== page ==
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Heparin (Heparin Sodium) - Description and Clinical Pharmacology

 
 



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DERIVED FROM PORCINE INTESTINAL MUCOSA.

PRESERVED WITH PARABENS.

DESCRIPTION

Heparin is a heterogeneous group of straight-chain anionic mucopolysaccharides, called glycosaminoglycans, having anticoagulant properties.  Although others may be present, the main sugars occurring in heparin are: (1) α-L-iduronic acid 2-sulfate, (2) 2-deoxy-2- sulfamino-α-D-glucose 6-sulfate, (3) β-D-glucuronic acid, (4) 2-acetamido-2-deoxy-α-D-glucose and (5) α-L-iduronic acid.  These sugars are present in decreasing amounts, usually in the order (2)> (1)> (4)> (3)> (5), and are joined by glycosidic linkages, forming polymers of varying sizes. Heparin is strongly acidic because of its content of covalently linked sulfate and carboxylic acid groups.  In heparin sodium, the acidic protons of the sulfate units are partially replaced by sodium ions.

Heparin Sodium Injection, USP is a sterile solution of heparin sodium derived from porcine intestinal mucosa, standardized for anticoagulant activity, in water for injection.  It is to be administered by intravenous or deep subcutaneous routes.  The potency is determined by a biological assay using a USP reference standard based on units of heparin activity per milligram.

Structure of Heparin Sodium (representative subunits):

 

Heparin Sodium Injection, USP (porcine), preserved with parabens, is available as follows

Each mL of the 1,000 units per mL preparation contains: 1,000 USP Heparin units (porcine); 9 mg sodium chloride; 1.5 mg methylparaben; 0.15 mg propylparaben; Water for Injection q.s.  Made isotonic with sodium chloride. Hydrochloric acid and/or sodium hydroxide may have been added for pH adjustment (5.0 to 7.5).

Each mL of the 5,000 units per mL preparation contains: 5,000 USP Heparin units (porcine); 5 mg sodium chloride; 1.5 mg methylparaben; 0.15 mg propylparaben; Water for Injection q.s.  Hydrochloric acid and/or sodium hydroxide may have been added for pH adjustment (5.0 to 7.5).

CLINICAL PHARMACOLOGY

Heparin inhibits reactions that lead to the clotting of blood and the formation of fibrin clots both in vitro and in vivo .  Heparin acts at multiple sites in the normal coagulation system.  Small amounts of heparin in combination with antithrombin III (heparin cofactor) can inhibit thrombosis by inactivating activated Factor X and inhibiting the conversion of prothrombin to thrombin. Once active thrombosis has developed, larger amounts of heparin can inhibit further coagulation by inactivating thrombin and preventing the conversion of fibrinogen to fibrin.  Heparin also prevents the formation of a stable fibrin clot by inhibiting the activation of the fibrin stabilizing factor.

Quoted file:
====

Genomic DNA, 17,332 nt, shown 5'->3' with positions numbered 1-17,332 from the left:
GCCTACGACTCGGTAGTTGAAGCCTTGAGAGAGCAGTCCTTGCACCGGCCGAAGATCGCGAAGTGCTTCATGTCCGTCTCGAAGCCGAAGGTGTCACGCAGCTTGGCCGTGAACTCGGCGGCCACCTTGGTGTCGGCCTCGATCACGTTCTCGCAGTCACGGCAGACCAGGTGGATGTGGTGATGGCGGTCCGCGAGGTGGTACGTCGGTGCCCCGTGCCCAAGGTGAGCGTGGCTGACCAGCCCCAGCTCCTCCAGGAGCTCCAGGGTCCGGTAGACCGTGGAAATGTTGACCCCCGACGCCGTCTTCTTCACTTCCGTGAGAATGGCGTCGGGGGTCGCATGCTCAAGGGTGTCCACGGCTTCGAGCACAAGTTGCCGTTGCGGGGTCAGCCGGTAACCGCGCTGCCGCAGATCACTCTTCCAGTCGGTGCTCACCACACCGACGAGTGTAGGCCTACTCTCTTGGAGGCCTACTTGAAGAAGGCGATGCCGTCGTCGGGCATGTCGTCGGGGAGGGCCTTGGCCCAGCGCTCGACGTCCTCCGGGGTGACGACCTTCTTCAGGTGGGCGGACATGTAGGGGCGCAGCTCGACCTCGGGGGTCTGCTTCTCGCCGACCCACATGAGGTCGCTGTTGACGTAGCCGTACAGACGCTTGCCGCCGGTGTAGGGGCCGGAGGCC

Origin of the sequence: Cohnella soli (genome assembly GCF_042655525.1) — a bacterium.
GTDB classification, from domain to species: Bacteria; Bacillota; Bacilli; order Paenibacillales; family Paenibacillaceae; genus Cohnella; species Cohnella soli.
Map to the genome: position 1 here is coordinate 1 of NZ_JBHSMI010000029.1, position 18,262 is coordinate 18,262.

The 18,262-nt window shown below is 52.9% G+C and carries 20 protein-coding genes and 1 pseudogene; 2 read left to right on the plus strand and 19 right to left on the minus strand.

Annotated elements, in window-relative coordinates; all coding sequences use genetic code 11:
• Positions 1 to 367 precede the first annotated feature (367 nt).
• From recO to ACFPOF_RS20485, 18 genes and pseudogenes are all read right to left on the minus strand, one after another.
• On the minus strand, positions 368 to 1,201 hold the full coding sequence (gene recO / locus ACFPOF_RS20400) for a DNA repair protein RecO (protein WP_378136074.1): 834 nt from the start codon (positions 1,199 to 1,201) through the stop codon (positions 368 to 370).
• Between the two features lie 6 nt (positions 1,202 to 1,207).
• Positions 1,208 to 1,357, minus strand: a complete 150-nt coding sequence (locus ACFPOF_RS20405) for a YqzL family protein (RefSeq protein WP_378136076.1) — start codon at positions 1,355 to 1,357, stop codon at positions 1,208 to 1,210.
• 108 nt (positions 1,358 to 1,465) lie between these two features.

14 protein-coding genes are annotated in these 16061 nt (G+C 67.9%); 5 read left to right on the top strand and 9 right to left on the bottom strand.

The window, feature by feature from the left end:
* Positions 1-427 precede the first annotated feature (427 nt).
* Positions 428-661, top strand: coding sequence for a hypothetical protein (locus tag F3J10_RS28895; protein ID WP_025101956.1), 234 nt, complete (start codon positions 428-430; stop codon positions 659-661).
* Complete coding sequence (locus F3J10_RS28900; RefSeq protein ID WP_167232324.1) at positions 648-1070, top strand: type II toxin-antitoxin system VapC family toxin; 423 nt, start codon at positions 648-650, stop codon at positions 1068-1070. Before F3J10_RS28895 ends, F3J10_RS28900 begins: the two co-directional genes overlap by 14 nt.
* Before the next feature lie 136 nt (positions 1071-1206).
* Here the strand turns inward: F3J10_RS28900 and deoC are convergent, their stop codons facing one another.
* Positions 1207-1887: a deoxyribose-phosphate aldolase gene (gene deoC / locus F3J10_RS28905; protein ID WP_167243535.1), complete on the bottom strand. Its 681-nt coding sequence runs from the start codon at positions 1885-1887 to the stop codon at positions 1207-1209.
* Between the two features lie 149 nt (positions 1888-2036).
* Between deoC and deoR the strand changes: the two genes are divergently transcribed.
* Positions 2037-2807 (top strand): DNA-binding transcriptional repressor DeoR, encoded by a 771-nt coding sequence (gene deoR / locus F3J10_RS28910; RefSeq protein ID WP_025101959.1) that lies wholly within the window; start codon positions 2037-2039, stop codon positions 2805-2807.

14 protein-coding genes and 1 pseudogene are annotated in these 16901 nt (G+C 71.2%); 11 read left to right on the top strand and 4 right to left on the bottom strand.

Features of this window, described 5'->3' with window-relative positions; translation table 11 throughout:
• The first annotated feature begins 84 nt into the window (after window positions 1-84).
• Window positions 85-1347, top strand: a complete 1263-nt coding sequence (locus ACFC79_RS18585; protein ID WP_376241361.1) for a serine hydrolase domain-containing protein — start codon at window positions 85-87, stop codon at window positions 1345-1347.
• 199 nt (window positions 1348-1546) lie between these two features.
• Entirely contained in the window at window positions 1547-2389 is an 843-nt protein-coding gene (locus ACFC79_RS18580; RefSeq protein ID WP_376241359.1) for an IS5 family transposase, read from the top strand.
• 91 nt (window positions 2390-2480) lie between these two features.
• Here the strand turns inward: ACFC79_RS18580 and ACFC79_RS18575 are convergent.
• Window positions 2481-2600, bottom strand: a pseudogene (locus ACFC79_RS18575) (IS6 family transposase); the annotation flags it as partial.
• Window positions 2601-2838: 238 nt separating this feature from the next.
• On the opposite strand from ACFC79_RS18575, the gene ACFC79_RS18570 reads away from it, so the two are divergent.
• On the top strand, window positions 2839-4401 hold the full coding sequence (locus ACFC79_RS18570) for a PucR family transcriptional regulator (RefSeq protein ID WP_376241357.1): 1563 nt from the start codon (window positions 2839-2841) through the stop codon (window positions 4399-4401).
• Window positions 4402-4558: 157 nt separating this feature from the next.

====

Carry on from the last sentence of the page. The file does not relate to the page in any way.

Bleeding time is usually unaffected by heparin.  Clotting time is prolonged by full therapeutic doses of heparin; in most cases, it is not measurably affected by low doses of heparin.

Patients over 60 years of age, following similar doses of heparin, may have higher plasma levels of heparin and longer activated partial thromboplastin times (APTTs) compared with patients under 60 years of age.

Peak plasma levels of heparin are achieved two to four hours following subcutaneous administration, although there are considerable individual variations. Loglinear plots of heparin plasma concentrations with time, for a wide range of dose levels, are linear, which suggests the absence of zero order processes.  Liver and the reticuloendothelial system are the sites of biotransformation.  The biphasic elimination curve, a rapidly declining alpha phase (t1 2 = 10 minutes) and after the age of 40 a slower beta phase, indicates uptake in organs.  The absence of a relationship between anticoagulant half-life and concentration half-life may reflect factors such as protein binding of heparin.

Heparin does not have fibrinolytic activity; therefore, it will not lyse existing clots.

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